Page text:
If possible, maintaining a clear zone between surface parking and the building or the use of barriers and planters will protect the building from ramming. The application of video cameras in combination with video analytics at the perimeter of the building and the parking area can enable security personnel to detect unusual behavior such as movement in a no-man zone, erratic movement of pedestrians or vehicles, or abandoned objects.
Potential grade level intrusion points such as windows, emergency exit doors, utility, service and loading dock entrances should be identified and alarmed as part of that outer layer of security.
Manufacturing, warehouse, distribution centers and research facilities may be standalone buildings with defined perimeters or outer layers of security consisting of natural barriers or constructed obstacles that limit the movement of persons, animals, vehicles or materials. Natural barriers could include bodies of water, “living” fences (thorn bushes), marshes or other terrain that is difficult to traverse. A structural barrier physically and psychologically deters, discourages, delays and channels the flow of authorized traffic through entrances.
Since any perimeter barrier will only delay and not prevent an entry attempt, it should be supplemented with video surveillance that is enhanced with analytics. For critical research facilities that may have vivariums or storage facilities containing toxic, flammable or explosive chemicals, perimeter intrusion detection systems that monitor the entire length of the barrier should also be considered. Where local community ordinances do not permit adequate security lighting, infrared lighting should be used to supplement nighttime video surveillance. As an option, thermal imaging cameras can be deployed which can detect would-be intruders in total darkness.
The number of perimeter gates or entrances should be kept to a minimum consistent with the efficient operation of each facility. Card reader-controlled motorized vehicle gates or barrier arms located across the access road may be used to restrict unauthorized vehicles from gaining access to the site.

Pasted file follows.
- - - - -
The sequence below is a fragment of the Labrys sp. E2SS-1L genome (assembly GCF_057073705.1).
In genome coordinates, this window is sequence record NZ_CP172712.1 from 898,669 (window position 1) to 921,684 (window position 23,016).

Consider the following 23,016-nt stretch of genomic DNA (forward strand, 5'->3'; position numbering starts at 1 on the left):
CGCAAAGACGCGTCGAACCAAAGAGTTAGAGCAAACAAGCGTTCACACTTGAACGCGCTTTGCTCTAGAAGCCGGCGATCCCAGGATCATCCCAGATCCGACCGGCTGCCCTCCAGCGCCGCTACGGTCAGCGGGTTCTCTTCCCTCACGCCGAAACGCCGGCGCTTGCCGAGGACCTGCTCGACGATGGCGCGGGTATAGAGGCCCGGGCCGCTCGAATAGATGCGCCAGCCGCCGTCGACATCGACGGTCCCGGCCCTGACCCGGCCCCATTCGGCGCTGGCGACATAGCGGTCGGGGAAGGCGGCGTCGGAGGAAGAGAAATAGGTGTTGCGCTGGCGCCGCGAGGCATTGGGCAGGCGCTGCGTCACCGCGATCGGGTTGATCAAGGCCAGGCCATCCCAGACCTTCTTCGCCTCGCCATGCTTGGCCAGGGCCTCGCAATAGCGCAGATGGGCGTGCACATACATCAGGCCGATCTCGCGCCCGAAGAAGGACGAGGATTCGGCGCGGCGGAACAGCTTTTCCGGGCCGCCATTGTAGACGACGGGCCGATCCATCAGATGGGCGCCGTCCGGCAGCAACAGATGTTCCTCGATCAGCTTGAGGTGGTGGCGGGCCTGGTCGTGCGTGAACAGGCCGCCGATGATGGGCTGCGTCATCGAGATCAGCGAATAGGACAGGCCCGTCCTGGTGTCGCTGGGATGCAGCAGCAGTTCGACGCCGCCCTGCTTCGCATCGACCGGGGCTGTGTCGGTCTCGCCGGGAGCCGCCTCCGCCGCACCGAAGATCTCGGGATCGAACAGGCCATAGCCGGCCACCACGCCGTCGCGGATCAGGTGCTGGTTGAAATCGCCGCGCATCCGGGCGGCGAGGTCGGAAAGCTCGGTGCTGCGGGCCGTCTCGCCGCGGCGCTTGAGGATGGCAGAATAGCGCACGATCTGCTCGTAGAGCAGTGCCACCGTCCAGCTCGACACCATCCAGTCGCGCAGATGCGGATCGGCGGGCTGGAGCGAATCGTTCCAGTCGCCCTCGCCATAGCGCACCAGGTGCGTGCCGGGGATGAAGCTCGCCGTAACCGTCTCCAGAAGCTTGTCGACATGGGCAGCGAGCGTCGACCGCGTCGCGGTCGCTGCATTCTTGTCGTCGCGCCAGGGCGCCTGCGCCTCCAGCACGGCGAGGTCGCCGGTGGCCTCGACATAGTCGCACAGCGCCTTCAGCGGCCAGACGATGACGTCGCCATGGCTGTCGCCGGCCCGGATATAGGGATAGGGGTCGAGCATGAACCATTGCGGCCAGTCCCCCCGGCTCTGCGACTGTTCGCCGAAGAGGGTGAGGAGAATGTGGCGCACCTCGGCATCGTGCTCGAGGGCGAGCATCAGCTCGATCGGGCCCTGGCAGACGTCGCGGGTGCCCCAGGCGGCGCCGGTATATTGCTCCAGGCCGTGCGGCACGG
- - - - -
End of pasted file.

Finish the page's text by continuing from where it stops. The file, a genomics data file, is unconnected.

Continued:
For critical research or storage facilities or where there is a lot of expected commercial vehicular traffic such as at a distribution center, use of security officers stationed at a gate may be the best option for screening visitors and contractors and directing them to their destination. Performing an extensive vehicle check including undercarriage inspection with the use of video cameras may be required before permitting any trucks access to the loading docks or near storage areas containing any flammable or explosive chemicals.
To aid in identification and processing of visitors, many corporations in this environment have implemented visitor management systems that reside on the corporate network. Enterprise-class visitor management provides the ability for registration, tracking, validating, reporting as well Web-based pre-registration by employees across the entire network. Facilities with a high volume of guests may have a visitor center in its lobby. Through the use of walk-through metal detectors and package X-ray systems, some of them have adopted the airport-type screening method for visitors.
The integration of visitor management with the building’s access control system becomes necessary when guests are allowed access to a facility without escorts. Temporary visitor badges can be issued, which provide for limited access through card reader-controlled doors or lobby turnstiles and elevator access. A recent innovation called elevator destination control (typically found in new corporate facilities), will direct visitors (as they pass through the turnstiles) to a specified elevator cab which will automatically take them to their host’s floor.
In corporate office buildings or research facilities, individual floors may be secured through card access-controlled portals at their elevator lobbies, and — local fire codes permitting — at each floor’s stairway.